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Kunlavut Vitidsarn, An Se-young win titles as Gen Next rises at India Open


Viktor Axelsen and Akane Yamaguchi entered their respective final as odds-on favourites but were beaten by younger challengers in front of a capacity crowd at the BWF India Open in New Delhi on Sunday. Axelsen held a 6-0 record against Thailand’s Kunlavut Vitidsarn while Yamaguchi led her Korean challenger An Se-young 10-5 in head-to-head clashes. It didn’t matter on the day as both youngsters trumped their celebrated rivals in three games to claim their maiden India Open titles.

Vitidsarn showed enormous composure and a complete all-round game to win 22-20, 10-21, 21-12 in 64 minutes. While the Thai didn’t give Axelsen many opportunities to unfurl his smashes — the kind that tormented Jonatan Christie in the semi-final on Saturday – a number of unforced errors by the Dane world No 1 always kept Vitidsarn in the hunt.

Axelsen looked slightly off-colour to begin with, his early smashes repeatedly finding the net. Vitidsarn rarely played tosses to the backcourt, trusting his defence to deal with Axelsen’s powerful returns from the centre of the court. His body saves were particularly impressive as was his judgement in letting some powerful blocks sail beyond the baseline. When the opportunity presented, Vitidsarn unleashed his attacking game too, ripping a down-the-line smash in the first game that Axelsen didn’t bother chasing.

The change of ends suited Axelsen as he looked much better in the second game. He ran up a 13-5 lead and an under-pressure Vitidsarn began to fluff his lines. Axelsen’s smashes found their range again as the errors went down, which meant the 29-year-old world champion began to control the rallies and dictate the pace. Despite not being at his dominating best, Axelsen’s 21-10 second game win was a ringing reaffirmation of his superior game.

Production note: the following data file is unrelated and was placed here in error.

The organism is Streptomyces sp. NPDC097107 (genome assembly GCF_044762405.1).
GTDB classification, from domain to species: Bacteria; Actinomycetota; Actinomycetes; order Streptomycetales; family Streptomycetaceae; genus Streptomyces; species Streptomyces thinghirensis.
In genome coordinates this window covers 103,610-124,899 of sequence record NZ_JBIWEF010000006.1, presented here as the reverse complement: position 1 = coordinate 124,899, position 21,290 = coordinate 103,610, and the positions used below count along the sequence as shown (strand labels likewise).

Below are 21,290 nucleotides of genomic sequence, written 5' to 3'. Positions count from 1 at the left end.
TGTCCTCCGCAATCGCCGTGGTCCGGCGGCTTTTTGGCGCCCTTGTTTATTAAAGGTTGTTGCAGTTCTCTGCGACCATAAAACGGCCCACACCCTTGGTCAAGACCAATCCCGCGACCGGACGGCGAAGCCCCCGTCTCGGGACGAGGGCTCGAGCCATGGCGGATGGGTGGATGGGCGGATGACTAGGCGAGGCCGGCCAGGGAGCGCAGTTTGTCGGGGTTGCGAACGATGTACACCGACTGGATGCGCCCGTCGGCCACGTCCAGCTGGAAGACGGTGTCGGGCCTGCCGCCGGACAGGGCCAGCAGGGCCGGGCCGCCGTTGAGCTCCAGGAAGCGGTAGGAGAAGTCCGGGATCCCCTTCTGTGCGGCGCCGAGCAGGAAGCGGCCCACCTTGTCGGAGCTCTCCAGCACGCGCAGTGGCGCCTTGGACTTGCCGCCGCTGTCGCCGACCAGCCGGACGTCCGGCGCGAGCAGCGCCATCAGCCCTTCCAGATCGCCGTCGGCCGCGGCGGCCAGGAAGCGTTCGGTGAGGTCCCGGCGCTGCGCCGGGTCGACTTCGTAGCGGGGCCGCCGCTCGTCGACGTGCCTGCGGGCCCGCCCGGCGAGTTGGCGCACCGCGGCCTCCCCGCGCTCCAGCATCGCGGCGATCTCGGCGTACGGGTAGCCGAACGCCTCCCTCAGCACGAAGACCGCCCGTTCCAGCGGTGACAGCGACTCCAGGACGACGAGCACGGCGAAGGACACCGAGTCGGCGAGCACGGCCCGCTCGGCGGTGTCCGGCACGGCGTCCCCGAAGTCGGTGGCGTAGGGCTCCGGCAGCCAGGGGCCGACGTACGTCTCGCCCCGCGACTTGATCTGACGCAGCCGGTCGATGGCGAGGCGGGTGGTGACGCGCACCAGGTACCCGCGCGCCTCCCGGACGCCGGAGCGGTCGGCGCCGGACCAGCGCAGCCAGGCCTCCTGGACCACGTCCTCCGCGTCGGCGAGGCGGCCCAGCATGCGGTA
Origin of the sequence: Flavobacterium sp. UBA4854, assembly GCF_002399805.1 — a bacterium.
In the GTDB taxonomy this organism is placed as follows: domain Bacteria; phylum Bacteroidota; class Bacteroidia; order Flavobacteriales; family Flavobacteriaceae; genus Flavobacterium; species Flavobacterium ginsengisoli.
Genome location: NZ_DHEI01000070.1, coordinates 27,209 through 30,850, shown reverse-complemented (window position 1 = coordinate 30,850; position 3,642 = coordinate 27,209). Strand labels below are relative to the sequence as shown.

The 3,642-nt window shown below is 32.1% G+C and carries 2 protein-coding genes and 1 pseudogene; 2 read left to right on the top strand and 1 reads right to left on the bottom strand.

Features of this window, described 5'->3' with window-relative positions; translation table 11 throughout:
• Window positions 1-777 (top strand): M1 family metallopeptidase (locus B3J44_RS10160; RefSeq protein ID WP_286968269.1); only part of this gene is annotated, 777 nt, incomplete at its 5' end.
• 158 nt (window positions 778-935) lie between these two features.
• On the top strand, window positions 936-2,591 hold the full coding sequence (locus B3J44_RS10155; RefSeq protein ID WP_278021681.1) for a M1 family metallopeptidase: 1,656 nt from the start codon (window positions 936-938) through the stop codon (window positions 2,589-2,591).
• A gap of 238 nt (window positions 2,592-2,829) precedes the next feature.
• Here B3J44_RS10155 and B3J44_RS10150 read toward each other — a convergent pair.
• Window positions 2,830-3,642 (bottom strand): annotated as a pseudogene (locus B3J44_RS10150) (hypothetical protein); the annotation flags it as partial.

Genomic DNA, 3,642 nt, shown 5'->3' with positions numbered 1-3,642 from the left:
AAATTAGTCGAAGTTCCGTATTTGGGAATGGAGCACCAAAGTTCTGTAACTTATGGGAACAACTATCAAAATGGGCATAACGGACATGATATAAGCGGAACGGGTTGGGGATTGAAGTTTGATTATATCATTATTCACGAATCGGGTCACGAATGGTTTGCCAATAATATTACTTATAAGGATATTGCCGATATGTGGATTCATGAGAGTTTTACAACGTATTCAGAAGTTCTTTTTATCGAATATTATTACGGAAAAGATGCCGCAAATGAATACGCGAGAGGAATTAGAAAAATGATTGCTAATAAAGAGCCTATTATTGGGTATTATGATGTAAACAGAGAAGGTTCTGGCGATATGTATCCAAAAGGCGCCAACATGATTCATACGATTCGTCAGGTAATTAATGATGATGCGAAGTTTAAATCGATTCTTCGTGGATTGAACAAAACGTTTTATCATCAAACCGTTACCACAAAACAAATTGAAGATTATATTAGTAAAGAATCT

The decider ended up being a tame affair as the rhythm completely eluded Axelsen. From leading 4-3, Axelsen slipped to a 7-11 deficit as Vitidsarn blocked and parried body smashes with ease. Soon, errors began to creep in Axelsen’s game and the Thai took the match when the Olympic champion hit a return into the net.

“Overall, my attack and presence on court were not good today. If I had taken the first game that would have made a difference,” Axelsen said.

An Se-young wins

An and Yamaguchi had set up a repeat of last week’s Malaysia Open final but the 20-year-old Korean made sure there was no repeat of the result as she rallied to beat the world No 1 15-21, 21-16, 21-12 in 62 minutes.

An came back strongly after an error-prone first game. Her placements improved while Yamaguchi started to hit wide. The Japanese’s overhead returns from the backcourt that were finding the lines in the first game began to miss their mark. An began using drop shots more liberally, often beating a lunging Yamaguchi.

“After the first game, I made a conscious attempt to cut down on my errors. I don’t think Yamaguchi made too many mistakes. Both of us ran well and played well. I think she made me run too much in the first game. After that, I was determined to cut down on my mistakes,” An, ranked No 4, said.

The doubles saw two withdrawals, both featuring Chinese pairs, due to ill health handing the titles to their Japanese opponents.

Wang Yi Lyu, due to play the mixed doubles final with Huang Dong Ping against Japan’s Yuta Watanabe and Arisa Higashino, and Chen Qing Chen, due to partner Jia Yi Fan, against Japan’s Nami Matsuyama and Chiharu Shida, reported sick due to diarrhoea and withdrew.




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